How do 3D glasses work
Have you ever wondered how those large dark 3D glasses that you're given at special events at movie theaters could make a flat screen bloom with three-dimensional images? Because the centers of our two eyes are spaced a few inches apart, the brain interprets the two different images it receives from each eye by overlaying them into one view. This gives us the ability to see in three dimensions even when the image presented is flat
The development of the Polarized three-dimensional system of filming by American inventor Edwin Herbert Land made color 3-D movies a reality. Films made using this method are shot with two cameras or a special camera with two lenses. In the theater, the two films are projected simultaneously. A polarizing filter in front of the left projector lens orients random light waves into one plane, while a different filter in front of the right projector lens orients light waves into a perpendicular plane .
Filmgoers wear glasses with gray polarizing lenses that orient light waves in the same way as the filters on the projectors. This causes the viewer's left eye to see only the image from the left projector and the viewer's right eye to see only the image from the right projector. The brain receives these two separate images and fuses them into one 3-D image.
Movie projectors creating these special effects are actually showing two different images, so it makes little sense visually if you watch without your 3D glasses. When you don your 3D glasses, however, you'll see in three dimensions. This is because each lens is specially equipped with light or color filters to block certain aspects of images from entering one eye, while allowing those same aspects to be seen by the other eye.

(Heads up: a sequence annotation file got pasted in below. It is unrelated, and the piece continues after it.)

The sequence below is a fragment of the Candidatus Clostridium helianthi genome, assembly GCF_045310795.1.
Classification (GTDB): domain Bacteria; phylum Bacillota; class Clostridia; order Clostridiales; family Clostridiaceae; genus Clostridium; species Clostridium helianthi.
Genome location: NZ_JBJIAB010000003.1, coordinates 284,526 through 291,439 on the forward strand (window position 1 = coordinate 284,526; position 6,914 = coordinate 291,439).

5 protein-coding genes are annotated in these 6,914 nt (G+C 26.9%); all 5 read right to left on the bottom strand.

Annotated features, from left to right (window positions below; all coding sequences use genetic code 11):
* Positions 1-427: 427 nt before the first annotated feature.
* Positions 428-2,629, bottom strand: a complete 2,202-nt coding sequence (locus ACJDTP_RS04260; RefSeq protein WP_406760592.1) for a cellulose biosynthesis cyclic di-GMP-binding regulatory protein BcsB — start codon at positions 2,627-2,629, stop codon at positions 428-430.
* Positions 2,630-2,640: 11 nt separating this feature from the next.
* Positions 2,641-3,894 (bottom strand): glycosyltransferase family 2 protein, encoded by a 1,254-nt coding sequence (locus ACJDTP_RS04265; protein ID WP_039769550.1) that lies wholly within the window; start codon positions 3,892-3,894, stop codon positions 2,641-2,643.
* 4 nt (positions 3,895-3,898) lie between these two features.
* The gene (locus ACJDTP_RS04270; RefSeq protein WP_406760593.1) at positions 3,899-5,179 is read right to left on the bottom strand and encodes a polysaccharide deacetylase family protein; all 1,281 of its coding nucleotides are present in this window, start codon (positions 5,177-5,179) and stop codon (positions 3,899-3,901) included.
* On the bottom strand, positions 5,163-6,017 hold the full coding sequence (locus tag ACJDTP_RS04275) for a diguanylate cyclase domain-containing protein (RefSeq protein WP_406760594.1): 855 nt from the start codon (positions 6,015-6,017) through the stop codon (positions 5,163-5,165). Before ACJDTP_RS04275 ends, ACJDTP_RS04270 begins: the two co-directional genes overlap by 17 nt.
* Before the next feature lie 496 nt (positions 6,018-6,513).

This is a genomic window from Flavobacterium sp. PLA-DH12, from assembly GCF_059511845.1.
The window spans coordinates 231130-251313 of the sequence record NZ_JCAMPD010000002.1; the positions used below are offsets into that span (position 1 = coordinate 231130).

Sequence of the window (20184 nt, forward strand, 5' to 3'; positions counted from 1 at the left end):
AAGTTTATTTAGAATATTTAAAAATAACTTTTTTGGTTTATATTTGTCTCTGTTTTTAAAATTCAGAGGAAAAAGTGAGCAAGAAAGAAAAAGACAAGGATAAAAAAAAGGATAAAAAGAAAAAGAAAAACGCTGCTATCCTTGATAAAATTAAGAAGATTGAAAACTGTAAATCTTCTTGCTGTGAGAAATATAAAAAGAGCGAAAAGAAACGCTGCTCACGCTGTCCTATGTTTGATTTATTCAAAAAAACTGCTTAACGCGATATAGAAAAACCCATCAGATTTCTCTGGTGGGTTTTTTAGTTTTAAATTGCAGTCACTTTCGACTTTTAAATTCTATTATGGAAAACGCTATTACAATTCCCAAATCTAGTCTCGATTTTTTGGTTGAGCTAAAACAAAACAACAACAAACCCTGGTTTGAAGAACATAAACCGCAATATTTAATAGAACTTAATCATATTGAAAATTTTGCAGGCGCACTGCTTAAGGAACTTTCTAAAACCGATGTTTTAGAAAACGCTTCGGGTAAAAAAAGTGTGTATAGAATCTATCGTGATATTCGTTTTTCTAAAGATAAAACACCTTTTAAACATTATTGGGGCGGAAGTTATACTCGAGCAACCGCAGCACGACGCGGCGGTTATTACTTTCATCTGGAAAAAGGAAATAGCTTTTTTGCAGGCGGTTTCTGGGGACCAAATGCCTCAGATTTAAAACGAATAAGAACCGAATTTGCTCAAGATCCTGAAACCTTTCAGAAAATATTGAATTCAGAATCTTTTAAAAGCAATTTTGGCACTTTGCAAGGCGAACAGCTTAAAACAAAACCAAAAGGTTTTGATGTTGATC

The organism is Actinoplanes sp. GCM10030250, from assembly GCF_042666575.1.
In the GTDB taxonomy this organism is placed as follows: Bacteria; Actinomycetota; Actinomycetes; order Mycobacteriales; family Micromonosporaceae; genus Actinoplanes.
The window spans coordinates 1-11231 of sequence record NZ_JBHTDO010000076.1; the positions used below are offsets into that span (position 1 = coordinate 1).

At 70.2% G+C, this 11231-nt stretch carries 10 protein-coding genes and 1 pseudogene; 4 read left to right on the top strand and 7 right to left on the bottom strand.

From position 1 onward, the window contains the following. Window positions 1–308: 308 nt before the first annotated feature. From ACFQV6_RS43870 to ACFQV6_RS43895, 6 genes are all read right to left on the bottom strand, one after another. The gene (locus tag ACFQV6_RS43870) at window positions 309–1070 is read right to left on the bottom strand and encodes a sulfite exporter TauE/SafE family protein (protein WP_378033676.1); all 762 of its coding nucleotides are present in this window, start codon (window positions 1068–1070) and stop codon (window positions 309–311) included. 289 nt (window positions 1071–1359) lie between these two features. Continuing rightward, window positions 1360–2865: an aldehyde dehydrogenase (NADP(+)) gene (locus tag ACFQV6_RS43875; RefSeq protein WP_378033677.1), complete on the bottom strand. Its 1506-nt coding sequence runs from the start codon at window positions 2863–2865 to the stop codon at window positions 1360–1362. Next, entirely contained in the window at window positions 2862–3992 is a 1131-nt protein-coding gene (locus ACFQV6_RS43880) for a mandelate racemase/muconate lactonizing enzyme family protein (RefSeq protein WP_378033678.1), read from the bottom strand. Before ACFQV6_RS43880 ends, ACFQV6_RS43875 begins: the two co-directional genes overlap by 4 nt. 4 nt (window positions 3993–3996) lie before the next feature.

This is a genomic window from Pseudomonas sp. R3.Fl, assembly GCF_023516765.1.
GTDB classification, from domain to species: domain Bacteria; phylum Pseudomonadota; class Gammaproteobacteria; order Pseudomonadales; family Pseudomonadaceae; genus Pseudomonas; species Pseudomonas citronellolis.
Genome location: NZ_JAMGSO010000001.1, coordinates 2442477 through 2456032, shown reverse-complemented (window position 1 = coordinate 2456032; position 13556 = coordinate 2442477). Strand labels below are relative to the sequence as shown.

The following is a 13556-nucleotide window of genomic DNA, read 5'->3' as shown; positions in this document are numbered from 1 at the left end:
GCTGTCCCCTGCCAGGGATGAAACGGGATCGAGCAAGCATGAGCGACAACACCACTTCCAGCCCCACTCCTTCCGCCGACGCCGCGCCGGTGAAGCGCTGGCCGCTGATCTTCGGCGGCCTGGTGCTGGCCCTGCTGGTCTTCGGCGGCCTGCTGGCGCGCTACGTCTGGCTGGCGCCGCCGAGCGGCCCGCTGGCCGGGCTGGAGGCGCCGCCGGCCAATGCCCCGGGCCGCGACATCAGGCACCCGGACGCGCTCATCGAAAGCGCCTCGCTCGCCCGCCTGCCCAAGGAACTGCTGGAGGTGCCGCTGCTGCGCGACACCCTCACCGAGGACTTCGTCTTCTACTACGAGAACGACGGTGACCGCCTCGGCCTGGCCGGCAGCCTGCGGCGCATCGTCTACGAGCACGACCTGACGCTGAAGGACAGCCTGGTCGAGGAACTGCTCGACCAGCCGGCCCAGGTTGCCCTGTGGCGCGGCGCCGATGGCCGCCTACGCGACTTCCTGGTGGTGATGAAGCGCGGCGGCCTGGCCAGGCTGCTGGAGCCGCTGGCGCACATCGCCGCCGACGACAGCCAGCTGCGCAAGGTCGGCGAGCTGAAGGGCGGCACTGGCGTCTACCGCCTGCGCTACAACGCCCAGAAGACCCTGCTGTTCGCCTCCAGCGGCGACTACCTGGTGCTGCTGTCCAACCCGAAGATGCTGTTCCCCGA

The specially crafted lenses of the 3D glasses "trick" the brain into correlating two different images into one, creating a three-dimensional image that is nothing but an illusion.
The first polarized film was demonstrated in 1939 at the New York World's Fair. In the 1950s, attendance at polarized 3-D movies soared. Between 1952 and 1955, over 110 features, shorts, and cartoons were produced in 3-D. These included the classics House of Wax (1953), It Came From Outer Space (1953), Kiss Me, Kate (1953), Hondo (1953), Creature from the Black Lagoon (1954), and Revenge of the Creature (1955). The 1950s also marked a high point for 3-D still images. In addition to films, 3-D images appeared in comic books, newspapers and magazines, posters, jigsaw puzzles, and greeting cards. The polarized film process lives on in today's state-of-the-art 3-D movies in theme parks, as well as some IMAX 3-D theaters. IMAX 3-D movies project giant images on screens seven stories tall, giving viewers the impression that they are submersed in the scenes projected on the screen.
Similar technologies now are being incorporated into computer games, some of which require 3D glasses for a full three-dimensional gaming experience.
If you've saved those red and blue glasses you once wore to watch campy 3D movies, don't throw them out; they may have life in them yet, as new technologies are now being developed and tested to transform the flat virtual world of the Web into a three-dimensional one. If you enjoyed this article and found it helpful, be sure to read other informational articles that will satisfy your curiosity.